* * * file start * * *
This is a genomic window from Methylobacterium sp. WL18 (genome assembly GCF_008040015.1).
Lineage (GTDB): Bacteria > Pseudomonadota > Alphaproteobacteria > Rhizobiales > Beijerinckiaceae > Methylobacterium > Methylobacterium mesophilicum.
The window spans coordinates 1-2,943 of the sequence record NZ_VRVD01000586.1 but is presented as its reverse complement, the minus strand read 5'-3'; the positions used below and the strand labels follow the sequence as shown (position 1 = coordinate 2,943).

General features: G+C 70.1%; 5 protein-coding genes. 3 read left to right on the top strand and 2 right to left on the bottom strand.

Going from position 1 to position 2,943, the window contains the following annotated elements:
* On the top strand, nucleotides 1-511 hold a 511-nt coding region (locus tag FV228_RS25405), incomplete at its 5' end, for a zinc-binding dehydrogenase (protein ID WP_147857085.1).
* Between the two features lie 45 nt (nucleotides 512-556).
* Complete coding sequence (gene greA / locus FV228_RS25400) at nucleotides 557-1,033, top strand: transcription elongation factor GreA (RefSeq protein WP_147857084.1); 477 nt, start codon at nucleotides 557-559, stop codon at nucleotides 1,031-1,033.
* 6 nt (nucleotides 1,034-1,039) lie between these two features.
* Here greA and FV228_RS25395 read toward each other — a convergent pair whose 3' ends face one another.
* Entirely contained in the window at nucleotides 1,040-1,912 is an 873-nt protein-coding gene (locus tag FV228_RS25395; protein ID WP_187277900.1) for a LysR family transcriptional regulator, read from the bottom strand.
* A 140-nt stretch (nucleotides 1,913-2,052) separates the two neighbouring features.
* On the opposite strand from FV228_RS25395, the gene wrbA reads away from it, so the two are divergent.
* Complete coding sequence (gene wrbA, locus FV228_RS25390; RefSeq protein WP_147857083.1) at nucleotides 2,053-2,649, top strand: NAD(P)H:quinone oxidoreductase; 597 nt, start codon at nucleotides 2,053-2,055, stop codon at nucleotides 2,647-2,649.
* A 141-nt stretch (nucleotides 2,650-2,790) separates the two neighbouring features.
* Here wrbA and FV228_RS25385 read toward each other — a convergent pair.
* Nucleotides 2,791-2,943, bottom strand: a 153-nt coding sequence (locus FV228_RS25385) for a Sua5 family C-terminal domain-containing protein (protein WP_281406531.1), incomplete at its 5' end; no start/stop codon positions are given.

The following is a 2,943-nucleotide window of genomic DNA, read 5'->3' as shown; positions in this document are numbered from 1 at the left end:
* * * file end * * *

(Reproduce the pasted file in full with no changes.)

This is a genomic window from Methylobacterium sp. WL18 (genome assembly GCF_008040015.1).
Lineage (GTDB): Bacteria > Pseudomonadota > Alphaproteobacteria > Rhizobiales > Beijerinckiaceae > Methylobacterium > Methylobacterium mesophilicum.
The window spans coordinates 1-2,943 of the sequence record NZ_VRVD01000586.1 but is presented as its reverse complement, the minus strand read 5'-3'; the positions used below and the strand labels follow the sequence as shown (position 1 = coordinate 2,943).

General features: G+C 70.1%; 5 protein-coding genes. 3 read left to right on the top strand and 2 right to left on the bottom strand.

Going from position 1 to position 2,943, the window contains the following annotated elements:
* On the top strand, nucleotides 1-511 hold a 511-nt coding region (locus tag FV228_RS25405), incomplete at its 5' end, for a zinc-binding dehydrogenase (protein ID WP_147857085.1).
* Between the two features lie 45 nt (nucleotides 512-556).
* Complete coding sequence (gene greA / locus FV228_RS25400) at nucleotides 557-1,033, top strand: transcription elongation factor GreA (RefSeq protein WP_147857084.1); 477 nt, start codon at nucleotides 557-559, stop codon at nucleotides 1,031-1,033.
* 6 nt (nucleotides 1,034-1,039) lie between these two features.
* Here greA and FV228_RS25395 read toward each other — a convergent pair whose 3' ends face one another.
* Entirely contained in the window at nucleotides 1,040-1,912 is an 873-nt protein-coding gene (locus tag FV228_RS25395; protein ID WP_187277900.1) for a LysR family transcriptional regulator, read from the bottom strand.
* A 140-nt stretch (nucleotides 1,913-2,052) separates the two neighbouring features.
* On the opposite strand from FV228_RS25395, the gene wrbA reads away from it, so the two are divergent.
* Complete coding sequence (gene wrbA, locus FV228_RS25390; RefSeq protein WP_147857083.1) at nucleotides 2,053-2,649, top strand: NAD(P)H:quinone oxidoreductase; 597 nt, start codon at nucleotides 2,053-2,055, stop codon at nucleotides 2,647-2,649.
* A 141-nt stretch (nucleotides 2,650-2,790) separates the two neighbouring features.
* Here wrbA and FV228_RS25385 read toward each other — a convergent pair.
* Nucleotides 2,791-2,943, bottom strand: a 153-nt coding sequence (locus FV228_RS25385) for a Sua5 family C-terminal domain-containing protein (protein WP_281406531.1), incomplete at its 5' end; no start/stop codon positions are given.

The following is a 2,943-nucleotide window of genomic DNA, read 5'->3' as shown; positions in this document are numbered from 1 at the left end: